SWIZZLES part 4 – Swordfighter Swizzle

So what do you do on a hot evening when you´re thirsty? well, if you don´t know what to mix you start digging around in either your cocktail books or on the web.

So digging around trying to find something cool to mix up on a hot evening like this i stumbled over the Swordfighter Swizzle, made by Paul Clarke and Jeff  Berry back in 2007. The drink is a wonder of yumminess per excellence and well worth digging up again i think.

This drink evolved from another drink that was created for a spirited dinner at Tales of the Cocktail and was later on when the Tales was finished changed a bit with some expert help from the Bum and renamed by Paul and used for that months Mixology Monday. On the blog you can also read how the drink got its name. The result is mouth watering and here is the recipe:


In a tall, 10-ounce glass, lightly muddle 6-8 fresh mint leaves, swabbing the sides of the glass with the oil.


1 ounce Cruzan Light rum
1 ounce Demerara rum
1 ounce fresh lime juice
1/4 ounce rich demerara syrup (2 parts demerara sugar dissolved in 1 part water)
1/2 ounce Rhum Clement Creole Shrubb
1/4 teaspoon Herbsaint

Fill glass with crushed ice; swizzle with bar spoon until sides of glass are coated in frost. Pack glass with more crushed ice. Then add several dashes of this:

2-3 dashes Peychaud’s bitters
1-2 dashes Angostura bitters

Smack a mint sprig to release the fragrance, and put in the glass along with a slice of fresh peach skewered on a cocktail sword. Insert a short straw near the mint.

Well i didn´t have peaches..so i used only mint but i think the dashes of angostura and peychaud´s does very well for both flavor and garnish.

It IS as good as it looks like…believe me. Go try it!

10 Replies to “SWIZZLES part 4 – Swordfighter Swizzle”

  1. One thing i like about swizzles is that they are so versatile, if you cannot find one exact ingredient you can easily tweak the recipe a bit and the swizzle will still most likely be good.

  2. Yes, it is also my hunch that the orange curaçao back then tasted very different. Maybe the Bum can find out about it someday, but I guess at this point in time we don’t really know the exact real taste of the original Trader Vic Mai Tai from back in the day.

    Thanks a lot for the links!

  3. That is one very interesting information about orange liqueurs, Tiare! Thanks a lot for that!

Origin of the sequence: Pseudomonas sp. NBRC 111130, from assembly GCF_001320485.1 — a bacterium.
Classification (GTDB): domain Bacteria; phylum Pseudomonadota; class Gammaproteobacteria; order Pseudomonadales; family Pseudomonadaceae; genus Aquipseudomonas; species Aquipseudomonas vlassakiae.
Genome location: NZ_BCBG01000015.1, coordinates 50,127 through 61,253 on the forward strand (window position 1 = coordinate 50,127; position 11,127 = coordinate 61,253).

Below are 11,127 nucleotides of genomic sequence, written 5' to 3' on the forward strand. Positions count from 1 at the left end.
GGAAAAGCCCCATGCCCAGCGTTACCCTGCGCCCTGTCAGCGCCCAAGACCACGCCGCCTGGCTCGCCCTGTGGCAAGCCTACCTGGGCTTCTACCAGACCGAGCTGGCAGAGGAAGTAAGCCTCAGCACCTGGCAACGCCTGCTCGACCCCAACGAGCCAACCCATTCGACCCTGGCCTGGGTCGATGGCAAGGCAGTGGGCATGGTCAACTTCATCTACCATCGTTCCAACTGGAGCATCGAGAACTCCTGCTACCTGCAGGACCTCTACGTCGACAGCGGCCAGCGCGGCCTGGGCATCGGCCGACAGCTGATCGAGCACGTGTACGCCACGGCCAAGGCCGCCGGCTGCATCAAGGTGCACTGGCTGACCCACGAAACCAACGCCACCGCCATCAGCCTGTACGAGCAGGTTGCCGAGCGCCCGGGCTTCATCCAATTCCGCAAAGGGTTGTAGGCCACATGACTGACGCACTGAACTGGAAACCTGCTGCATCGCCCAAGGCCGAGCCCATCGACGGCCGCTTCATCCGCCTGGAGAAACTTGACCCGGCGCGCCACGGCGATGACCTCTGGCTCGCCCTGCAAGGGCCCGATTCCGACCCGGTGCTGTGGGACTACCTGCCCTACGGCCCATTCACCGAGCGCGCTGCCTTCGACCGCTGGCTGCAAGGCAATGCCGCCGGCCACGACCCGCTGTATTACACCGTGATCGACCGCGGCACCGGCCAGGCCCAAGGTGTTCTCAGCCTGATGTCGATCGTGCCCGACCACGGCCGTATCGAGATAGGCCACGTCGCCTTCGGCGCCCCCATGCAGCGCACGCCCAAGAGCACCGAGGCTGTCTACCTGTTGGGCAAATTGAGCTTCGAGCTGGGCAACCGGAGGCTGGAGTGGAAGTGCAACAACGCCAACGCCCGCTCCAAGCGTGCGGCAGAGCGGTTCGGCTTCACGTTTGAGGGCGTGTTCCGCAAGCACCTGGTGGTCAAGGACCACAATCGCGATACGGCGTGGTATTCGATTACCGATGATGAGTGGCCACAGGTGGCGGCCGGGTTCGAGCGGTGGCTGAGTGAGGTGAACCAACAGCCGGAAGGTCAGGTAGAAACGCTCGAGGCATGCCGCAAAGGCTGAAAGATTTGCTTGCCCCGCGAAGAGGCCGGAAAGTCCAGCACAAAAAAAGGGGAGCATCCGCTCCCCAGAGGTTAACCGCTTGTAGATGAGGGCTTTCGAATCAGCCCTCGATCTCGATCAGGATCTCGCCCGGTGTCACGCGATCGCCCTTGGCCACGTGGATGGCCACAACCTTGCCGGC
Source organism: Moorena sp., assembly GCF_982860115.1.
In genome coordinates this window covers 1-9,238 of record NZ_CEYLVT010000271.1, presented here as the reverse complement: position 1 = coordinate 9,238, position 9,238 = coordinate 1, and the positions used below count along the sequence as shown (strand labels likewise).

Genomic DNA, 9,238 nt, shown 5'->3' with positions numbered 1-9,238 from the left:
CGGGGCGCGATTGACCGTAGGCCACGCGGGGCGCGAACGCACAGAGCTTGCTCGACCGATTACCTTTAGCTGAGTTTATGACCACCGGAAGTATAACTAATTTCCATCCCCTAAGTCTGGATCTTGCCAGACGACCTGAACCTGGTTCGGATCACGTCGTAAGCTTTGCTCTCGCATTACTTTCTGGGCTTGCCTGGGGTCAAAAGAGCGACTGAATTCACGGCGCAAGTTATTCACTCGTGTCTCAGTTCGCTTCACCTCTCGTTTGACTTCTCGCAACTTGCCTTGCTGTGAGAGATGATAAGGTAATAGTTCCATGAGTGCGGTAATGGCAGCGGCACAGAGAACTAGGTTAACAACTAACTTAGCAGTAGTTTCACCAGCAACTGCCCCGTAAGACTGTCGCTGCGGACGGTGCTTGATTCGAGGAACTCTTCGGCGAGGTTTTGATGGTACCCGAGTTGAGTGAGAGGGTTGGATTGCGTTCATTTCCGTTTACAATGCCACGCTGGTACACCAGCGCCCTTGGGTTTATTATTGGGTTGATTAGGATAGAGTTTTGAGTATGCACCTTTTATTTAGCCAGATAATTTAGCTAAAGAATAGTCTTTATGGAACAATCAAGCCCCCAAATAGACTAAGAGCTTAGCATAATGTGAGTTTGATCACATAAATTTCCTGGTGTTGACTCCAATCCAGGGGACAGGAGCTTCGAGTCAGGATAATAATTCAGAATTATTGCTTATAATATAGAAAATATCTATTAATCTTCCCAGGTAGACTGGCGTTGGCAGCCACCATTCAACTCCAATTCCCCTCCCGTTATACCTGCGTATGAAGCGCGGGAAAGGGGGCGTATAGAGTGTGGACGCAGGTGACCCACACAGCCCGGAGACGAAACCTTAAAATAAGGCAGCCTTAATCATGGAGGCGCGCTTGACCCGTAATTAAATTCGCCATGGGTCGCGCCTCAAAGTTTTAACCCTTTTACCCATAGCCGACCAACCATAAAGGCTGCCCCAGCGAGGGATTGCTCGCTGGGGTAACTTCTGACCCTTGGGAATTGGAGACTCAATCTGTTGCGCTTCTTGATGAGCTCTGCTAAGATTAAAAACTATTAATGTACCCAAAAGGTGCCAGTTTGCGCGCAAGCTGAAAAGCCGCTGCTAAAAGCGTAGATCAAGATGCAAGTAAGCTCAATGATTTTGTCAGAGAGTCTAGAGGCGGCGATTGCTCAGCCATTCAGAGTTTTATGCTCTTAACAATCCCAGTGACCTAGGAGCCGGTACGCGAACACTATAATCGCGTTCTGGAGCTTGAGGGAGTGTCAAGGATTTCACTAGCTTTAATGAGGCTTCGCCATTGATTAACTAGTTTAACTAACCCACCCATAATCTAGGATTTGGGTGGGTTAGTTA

I have a question about this regarding all the orange liqueurs that are available on the market: How is for example Triple Sec made and from what kind of orange exactly? Cointreau I read falls in the Triple Sec category, but it is made differently, right?
    There are so many different names for (and styles of) orange liqueurs that I kind of lost track…
    Orange Curaçao, Red Orange, Dry Orange, Grande Orange, Triple Sec, Parfait Triple Sec, Curaçao Bleu (ok, it’s clear that the most obvious difference here is the blue food coloring), Curaçao White, …
    Very confusing!

    I’ve often wondered what kind of orange curaçao it was that Trader Vic used in his original Mai Tai back then. I know it was a DeKuyper brand one, but I have no idea if the ones DeKuyper makes today are anywhere near the flavor of it. I’d really love to know what orange liqueur of today comes closest to the one Trader Vic used, that question has been bothering me for quite a long time now…

  4. Great name. This might be my Monday evening cocktail. (There’s this little national holiday thing tomorrow I have get through first.)

  5. Doug and Mattias – if you can´t find Creole Shrubb.you can use Orange Curacao or Grand Marnier, not the same since Creole shrubb uses Martinique rum as its base and is spiced with tropical spices but it will still make a nice drink and you get the orange flavor profile.

    The Creole Shrubb, Grand Marnier and Orange Curacao are quite different when it comes the oranges as well, here are some facts:

    The Creole Shrubb uses white curacao orange peels that are sun-bleached. It`s less sweet than other orange liqueurs with a sharp, tart,tangy and a bit bitter orange zest flavor with tropical spiciness paired with sugar cane syrup and aged rhum agricole.

    Grand Marnier use oranges from citrus bigaradia that are picked while their peels are still green and aromatic and then left to dry under the caribbean sun for several weeks on the Marnier Lapostolle family plantation and is brandy based.

    Orange Curacao is flavoured with the dried peel of the laraha citrus fruit, grown on the island of curaçao.The liqueur has an orange-like flavour with varying degrees of bitterness.

  6. Why has it taken me so long to catch on to swizzles? 60 years, for Pete’s sake. This looks absolutely delicious, and I plan to try it as soon as I can get hold of a bottle of Creole shrubb. (Alas! that our stores are closed for the long weekend.) Thanks!

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